New year, new symbol?  Dubai’s new tower fits. The $1.5 billion building unveiled in downtown Dubai Monday is the world’s new tallest tower. More than half a mile high, more than two Empire State buildings tall, the Dubai tower boasts 169 stories, the world’s highest swimming pool,  the world’s highest place of worship, and the world’s tallest mountain of denial.

History repeats. Like the Empire State building before it, the Dubai tower was built in a global depression when cheap labor was plentiful, as were the dreams of the ambitious and affluent.
The engineering marvel was constructed in the desert heat by low paid immigrant workers, mostly Indians and Pakistanis, paid  5-20 dollar a day. (It’s a state secret how many lost their lives in the process.)  While the state-owned construction operation suppressed worker demands and banned unions,  it catered to consumer fantasy with equal extravagance. The tower features 144 apartments and a hotel designed by Giorgio Armani, the Italian designer. In what’s been dubbed the “super-scraper,” the super-affluent can live and vacation without leaving the brand, or the building.

On Monday, Dubai’s Sheikh Mohammed and his Chicago-based architects hailed their building as a symbol of future good and all things great. There’s just one glitch. According to the Sunday Times, that future involves melting the equivalent of 28 million pounds of ice a day for air conditioning, and the consumption of billions of gallons of desalinated water in  a city-state that already has the world’s highest per-capita carbon footprint.

The climate actually changes as you ride the elevator. It’s way, way hotter at the bottom.  The engineers are doing everything in their power to counter physics and so far so good. But rising heat of a far less metaphorical sense already struck in the form of economics.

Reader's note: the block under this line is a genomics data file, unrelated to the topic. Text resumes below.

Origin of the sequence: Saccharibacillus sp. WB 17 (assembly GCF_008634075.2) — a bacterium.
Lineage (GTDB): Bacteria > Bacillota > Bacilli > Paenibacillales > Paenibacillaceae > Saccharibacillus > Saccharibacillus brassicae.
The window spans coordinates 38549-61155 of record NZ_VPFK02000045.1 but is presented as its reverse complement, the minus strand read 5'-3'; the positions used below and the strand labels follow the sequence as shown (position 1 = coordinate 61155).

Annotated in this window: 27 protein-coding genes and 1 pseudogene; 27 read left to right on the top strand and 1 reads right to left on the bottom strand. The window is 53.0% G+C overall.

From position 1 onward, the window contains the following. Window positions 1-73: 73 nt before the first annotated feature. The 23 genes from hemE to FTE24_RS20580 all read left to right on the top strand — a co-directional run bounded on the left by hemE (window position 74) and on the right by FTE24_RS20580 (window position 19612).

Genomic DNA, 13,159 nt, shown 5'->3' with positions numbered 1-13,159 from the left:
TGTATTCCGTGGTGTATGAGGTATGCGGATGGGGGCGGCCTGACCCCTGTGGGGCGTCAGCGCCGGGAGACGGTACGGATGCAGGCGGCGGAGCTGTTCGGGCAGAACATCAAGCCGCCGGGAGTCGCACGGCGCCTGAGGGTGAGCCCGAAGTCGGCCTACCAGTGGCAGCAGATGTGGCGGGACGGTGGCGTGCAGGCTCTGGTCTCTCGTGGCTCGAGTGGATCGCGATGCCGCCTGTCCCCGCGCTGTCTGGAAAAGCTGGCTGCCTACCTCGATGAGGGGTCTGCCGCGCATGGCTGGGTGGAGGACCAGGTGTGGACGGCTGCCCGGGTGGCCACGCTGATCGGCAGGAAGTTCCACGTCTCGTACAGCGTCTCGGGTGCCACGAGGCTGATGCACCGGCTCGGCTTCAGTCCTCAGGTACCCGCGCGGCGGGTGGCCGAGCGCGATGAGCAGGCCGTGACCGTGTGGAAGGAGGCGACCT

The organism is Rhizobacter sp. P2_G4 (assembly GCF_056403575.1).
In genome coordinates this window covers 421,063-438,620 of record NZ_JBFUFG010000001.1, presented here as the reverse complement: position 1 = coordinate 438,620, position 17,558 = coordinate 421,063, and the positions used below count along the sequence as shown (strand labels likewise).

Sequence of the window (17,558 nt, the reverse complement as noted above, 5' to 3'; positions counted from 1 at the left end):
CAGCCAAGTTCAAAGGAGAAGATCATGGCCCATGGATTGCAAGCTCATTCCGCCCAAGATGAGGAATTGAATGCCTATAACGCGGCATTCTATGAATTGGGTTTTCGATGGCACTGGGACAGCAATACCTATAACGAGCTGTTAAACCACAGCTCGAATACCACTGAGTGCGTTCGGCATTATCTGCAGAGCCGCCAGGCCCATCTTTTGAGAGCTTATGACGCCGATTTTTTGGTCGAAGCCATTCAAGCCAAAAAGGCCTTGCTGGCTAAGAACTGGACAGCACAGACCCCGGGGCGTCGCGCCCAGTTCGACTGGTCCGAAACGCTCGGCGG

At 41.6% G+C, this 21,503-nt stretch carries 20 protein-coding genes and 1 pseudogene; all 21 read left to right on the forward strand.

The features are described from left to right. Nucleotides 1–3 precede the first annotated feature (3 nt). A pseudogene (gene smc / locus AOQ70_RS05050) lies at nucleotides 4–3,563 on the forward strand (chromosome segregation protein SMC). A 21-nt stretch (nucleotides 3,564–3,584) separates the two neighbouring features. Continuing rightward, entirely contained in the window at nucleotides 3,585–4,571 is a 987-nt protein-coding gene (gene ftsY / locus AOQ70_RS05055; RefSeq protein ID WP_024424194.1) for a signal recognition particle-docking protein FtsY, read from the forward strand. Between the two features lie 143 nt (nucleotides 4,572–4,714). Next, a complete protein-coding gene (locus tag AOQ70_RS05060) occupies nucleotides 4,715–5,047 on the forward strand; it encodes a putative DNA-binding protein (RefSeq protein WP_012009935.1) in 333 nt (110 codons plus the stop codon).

In last minute switch at its inauguration Monday night, the  Burj Dubai (“Dubai Tower”) was renamed the Burj Khalifa. It was a rather ignominious concession to reality. Sheikh Khalifa, the head of Abu Dhabi, Dubai’s oil rich neighbor, has repeatedly saved Dubai from financial collapse during the construction of the tower most recently, just three weeks back when devastating defaults beckoned.

It’s hardly a win for the hot people at the bottom, but it’s a big hit for Dubai’s super-competitive and like-to-be-cool leaders. Theirs is a tower of debt.  How perfect. Welcome to the decade.

The F Word is a regular commentary by Laura Flanders, the host of GRITtv which broadcasts weekdays on satellite TV (Dish Network Ch. 9415 Free Speech TV) on cable, and online at GRITtv.org and TheNation.com. Follow GRITtv or GRITlaura on Twitter.com.

Laura Flanders

Laura Flanders

Laura Flanders, author, and host of RadioNation on Air America Radio, has built a reputation for courageous investigative journalism coupled with compassion and a sense of humor. In writing her last book, Blue Grit, she traveled the country reporting on grassroots success stories and broadcast live to over 150 radio stations from community centers in places including Helena, Salt Lake City, New Orleans, Miami, Las Vegas, and Milwaukee. In her television appearances (Lou Dobbs, Larry King Live,) on radio and in her many books (including Bushwomen: Tales of a Cynical Species) and articles (The Nation and others,) Flanders calls for a new politics of fairness, equality and citizen action. Articulating the human dimension of American communities in trouble, her programs have become destinations for those seeking the skills and the will to make a difference. Flanders is a regular contributor to the Nation Magazine and CNN. Before joining Air America, where she was part of the original lineup, and hosted “The Laura Flanders Show” for three years, Flanders was the founding host of the award-winning “Your Call” weekday mornings on public radio, KALW in the Bay Area and CounterSpin, the radio show of the mediawatch group, FAIR.